Please don’t hesitate to talk with me before you volunteer if you need more info.
This should be a lot fun for those that do volunteer. 😊
I received more than six than volunteers. I took the first six, Johanna, Skyla, Erin, Bill, Fekadu, and Tim. “Every Picture Tells A Story” came to life.
Sharing emotions and troubling stories with family members or close friends is difficult for many people. We are afraid of what another will think of us. Society tells us not to burden another with our troubles.
Instead, many of us internalize them, blow them off when we need to share them, even tell them to an inappropriate person. It affects our moods, our outlook, our day to day life, and our relationships. Some swear they will take these feelings and stories to their grave. Unfortunately, some do sooner than later.
People tell me their personal stories and I listen to them without judgment. In telling their stories, I use unique images. My work shows sharing personal, emotional stories can be safe. Yours can be too.
Every Picture Tells A Story
… are six volunteers, telling six stories, on six separate canvases, with six images on each canvas. Each print tells a complete story.
Over a period of 7 months, Billy, Tim, Skyla, Erinn, Fekadu, and Johanna each told me their very personal story. For the story sessions, each dressed, sat, spoke, and moved as they chose. They were never rehearsed, prompted, or interrupted. I never spoke. Each story took 30 to 90 minutes to tell. For each story, I took 500 to 2,000 images. From those images, I chose 6 images in chronological order to tell you their story.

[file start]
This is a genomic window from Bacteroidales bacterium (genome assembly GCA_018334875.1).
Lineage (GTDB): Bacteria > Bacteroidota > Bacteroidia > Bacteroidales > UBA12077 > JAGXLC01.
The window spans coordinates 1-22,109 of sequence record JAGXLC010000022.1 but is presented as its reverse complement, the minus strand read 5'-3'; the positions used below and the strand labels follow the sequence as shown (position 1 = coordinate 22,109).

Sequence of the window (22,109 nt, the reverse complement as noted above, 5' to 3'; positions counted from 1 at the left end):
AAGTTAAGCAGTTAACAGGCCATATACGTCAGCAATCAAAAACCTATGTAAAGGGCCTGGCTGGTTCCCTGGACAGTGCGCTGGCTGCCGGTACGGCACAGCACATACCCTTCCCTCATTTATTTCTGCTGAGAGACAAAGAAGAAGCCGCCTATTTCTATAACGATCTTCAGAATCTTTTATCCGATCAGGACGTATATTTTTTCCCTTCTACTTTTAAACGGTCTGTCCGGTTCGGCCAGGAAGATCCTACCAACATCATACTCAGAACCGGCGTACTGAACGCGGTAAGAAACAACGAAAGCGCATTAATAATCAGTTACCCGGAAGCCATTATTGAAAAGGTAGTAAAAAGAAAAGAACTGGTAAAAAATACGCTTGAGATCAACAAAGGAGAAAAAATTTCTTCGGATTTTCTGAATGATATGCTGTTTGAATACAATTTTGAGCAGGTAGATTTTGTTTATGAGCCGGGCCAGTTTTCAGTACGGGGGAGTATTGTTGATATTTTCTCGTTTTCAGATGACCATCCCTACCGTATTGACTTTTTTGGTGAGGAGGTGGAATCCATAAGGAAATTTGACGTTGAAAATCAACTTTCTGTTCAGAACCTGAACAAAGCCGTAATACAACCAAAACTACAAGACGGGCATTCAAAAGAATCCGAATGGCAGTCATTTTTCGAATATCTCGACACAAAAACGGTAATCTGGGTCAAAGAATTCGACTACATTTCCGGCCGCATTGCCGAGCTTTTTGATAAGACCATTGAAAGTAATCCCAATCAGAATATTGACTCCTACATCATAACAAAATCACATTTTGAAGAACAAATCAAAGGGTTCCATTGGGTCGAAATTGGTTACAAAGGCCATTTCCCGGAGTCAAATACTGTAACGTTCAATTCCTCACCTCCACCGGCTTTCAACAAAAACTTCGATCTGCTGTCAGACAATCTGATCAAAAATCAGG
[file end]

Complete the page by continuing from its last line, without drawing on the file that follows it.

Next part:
I am eternally grateful to Billy, Tim, Skyla, Erinn, Fekadu, and Johanna for their trust in me, and their support and love in this endeavor. None of this is possible without their willingness to bring “Every Picture Tells A Story” to life.
Neal Schlosburg, photo artist: The mood of an image is a shared experience between artist and viewer.
I explore energy, emotion, and sensibilities with my images and their titles. My goal is to have an expressive exchange; one soul directly to another. I converse with light, shades, tones, textures, shapes, and words to tell a story and to convey my feelings. Life is diverse, so too are the moods.
Please join Juried Artist, Neal Schlosburg, for the opening of this exhibit.
On Friday October 5th, 2018, the original six images (stories) debuted as part of my first solo exhibit, “The Color in Black & White“. It was the center piece of the thirty-six prints on exhibit. Because of the reactions to the stories, there was incredible interest in having an expanded exhibit.
Along with the original six, there will be fourteen new stories for this exhibit. Twenty stories, told by twenty different people, with six images that tell each story. During 2019, the fourteen new stories are being created.
The Artist Reception and exhibit opening will be at the Artist & Makers Studios, 11810 Parklawn Drive, Rockville, MD 20852 in Gallery Hall. Many, if not all the story tellers will be there. Copies of the exhibit book and poster will be available. The story tellers and I will be delighted to sign them for you.
The reception is 6-9 PM and the exhibit runs through Saturday, April 25th, 2020.